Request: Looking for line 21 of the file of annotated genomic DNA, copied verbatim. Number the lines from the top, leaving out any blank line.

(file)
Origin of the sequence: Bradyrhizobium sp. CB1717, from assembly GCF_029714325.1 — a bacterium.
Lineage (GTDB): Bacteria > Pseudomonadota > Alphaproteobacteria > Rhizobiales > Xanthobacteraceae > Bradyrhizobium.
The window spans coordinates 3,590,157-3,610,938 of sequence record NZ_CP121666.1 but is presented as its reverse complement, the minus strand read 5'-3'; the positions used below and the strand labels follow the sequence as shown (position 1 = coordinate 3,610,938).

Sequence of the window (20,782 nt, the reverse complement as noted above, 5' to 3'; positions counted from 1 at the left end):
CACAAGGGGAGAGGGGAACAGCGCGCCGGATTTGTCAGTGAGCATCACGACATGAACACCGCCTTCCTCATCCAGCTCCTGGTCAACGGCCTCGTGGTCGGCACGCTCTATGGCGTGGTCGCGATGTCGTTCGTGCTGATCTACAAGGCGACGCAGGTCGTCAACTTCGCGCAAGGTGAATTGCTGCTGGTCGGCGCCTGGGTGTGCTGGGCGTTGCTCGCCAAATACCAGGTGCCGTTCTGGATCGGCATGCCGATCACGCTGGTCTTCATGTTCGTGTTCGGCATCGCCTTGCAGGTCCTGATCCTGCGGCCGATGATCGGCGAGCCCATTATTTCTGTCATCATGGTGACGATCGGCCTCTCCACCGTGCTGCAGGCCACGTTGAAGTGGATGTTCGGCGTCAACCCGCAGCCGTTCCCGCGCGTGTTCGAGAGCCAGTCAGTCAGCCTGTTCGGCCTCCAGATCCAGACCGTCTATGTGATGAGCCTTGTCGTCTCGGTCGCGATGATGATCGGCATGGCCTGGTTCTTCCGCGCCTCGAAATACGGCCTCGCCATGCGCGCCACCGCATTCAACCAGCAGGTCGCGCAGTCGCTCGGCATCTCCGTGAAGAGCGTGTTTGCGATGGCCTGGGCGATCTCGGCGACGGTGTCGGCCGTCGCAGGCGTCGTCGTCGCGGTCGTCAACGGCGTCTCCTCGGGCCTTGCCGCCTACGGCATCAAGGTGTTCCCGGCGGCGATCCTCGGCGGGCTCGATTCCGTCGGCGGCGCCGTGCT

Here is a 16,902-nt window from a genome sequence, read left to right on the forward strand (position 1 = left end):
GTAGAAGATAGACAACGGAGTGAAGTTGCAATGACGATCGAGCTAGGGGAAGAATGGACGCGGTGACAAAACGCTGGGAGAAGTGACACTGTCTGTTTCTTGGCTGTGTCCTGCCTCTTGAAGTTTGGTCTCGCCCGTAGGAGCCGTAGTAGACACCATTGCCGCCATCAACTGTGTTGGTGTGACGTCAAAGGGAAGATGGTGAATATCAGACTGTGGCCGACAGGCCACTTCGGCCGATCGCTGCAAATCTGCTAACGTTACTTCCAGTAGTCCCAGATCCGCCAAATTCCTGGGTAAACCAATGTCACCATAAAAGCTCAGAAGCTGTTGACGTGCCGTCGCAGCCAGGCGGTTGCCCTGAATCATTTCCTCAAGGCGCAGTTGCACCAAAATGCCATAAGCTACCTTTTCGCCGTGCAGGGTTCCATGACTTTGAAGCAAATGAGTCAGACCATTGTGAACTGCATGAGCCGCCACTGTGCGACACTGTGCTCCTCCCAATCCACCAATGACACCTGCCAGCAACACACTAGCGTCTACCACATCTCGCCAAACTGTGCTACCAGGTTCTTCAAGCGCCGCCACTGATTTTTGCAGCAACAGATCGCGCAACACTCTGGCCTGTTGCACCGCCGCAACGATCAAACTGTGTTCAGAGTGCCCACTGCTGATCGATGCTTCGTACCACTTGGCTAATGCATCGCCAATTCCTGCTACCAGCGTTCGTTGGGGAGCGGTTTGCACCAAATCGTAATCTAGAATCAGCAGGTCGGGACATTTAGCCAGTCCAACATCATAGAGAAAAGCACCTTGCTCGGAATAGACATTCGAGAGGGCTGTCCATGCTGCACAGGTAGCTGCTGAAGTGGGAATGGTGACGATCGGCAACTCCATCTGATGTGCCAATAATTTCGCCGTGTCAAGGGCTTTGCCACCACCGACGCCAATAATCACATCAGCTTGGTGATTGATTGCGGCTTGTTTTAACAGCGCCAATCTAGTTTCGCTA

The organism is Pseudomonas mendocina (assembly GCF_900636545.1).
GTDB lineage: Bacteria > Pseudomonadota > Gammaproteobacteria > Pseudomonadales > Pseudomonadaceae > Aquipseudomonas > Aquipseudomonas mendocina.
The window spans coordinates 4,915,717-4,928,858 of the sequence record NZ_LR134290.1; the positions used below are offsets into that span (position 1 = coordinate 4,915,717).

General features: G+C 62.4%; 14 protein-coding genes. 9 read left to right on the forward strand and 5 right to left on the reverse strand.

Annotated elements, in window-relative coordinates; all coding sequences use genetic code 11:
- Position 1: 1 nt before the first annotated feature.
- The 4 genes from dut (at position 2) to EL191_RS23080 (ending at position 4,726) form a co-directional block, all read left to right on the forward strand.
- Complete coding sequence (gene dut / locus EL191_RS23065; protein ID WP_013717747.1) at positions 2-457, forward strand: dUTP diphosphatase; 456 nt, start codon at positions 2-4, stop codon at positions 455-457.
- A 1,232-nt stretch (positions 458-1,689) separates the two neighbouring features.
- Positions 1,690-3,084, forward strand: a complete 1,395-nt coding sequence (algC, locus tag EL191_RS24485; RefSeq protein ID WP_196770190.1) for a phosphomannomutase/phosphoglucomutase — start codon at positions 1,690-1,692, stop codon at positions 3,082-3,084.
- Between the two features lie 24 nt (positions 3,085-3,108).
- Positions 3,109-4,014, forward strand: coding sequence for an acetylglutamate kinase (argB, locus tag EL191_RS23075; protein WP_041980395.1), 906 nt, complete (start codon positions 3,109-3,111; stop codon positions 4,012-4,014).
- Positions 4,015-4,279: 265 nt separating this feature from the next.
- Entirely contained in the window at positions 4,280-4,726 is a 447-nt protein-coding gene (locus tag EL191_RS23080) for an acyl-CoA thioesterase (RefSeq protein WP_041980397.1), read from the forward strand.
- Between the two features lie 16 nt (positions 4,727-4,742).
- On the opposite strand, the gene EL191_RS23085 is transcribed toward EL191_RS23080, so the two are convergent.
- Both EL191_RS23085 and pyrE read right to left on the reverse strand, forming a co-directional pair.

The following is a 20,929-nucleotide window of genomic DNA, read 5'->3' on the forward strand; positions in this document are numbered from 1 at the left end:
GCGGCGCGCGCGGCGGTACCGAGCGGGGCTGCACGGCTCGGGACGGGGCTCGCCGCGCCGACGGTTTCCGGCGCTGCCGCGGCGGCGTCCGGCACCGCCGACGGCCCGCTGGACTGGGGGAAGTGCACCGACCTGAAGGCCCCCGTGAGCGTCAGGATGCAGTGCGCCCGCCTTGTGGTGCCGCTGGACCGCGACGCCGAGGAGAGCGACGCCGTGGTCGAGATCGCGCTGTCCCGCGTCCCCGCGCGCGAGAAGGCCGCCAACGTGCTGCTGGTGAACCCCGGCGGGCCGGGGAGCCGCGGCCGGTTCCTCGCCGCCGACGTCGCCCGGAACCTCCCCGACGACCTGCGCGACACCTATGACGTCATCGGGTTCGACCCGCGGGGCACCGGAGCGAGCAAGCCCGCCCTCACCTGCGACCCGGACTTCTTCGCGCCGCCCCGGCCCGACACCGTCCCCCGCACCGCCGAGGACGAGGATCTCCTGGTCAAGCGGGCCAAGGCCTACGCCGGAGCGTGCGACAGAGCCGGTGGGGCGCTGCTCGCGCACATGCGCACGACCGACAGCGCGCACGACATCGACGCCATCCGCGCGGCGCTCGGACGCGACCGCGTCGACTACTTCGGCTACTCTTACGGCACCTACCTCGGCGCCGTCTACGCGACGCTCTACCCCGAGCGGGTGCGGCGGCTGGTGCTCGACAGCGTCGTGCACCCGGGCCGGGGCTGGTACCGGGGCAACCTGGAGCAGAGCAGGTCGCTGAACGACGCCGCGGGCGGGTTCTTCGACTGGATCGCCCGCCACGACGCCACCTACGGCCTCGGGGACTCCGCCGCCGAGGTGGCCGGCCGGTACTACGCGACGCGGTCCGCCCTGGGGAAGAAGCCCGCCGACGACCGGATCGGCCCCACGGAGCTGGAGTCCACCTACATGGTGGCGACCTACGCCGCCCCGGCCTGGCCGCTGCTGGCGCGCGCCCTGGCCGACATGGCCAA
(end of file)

- Entirely contained in the window at positions 4,280-4,726 is a 447-nt protein-coding gene (locus tag EL191_RS23080) for an acyl-CoA thioesterase (RefSeq protein WP_041980397.1), read from the forward strand.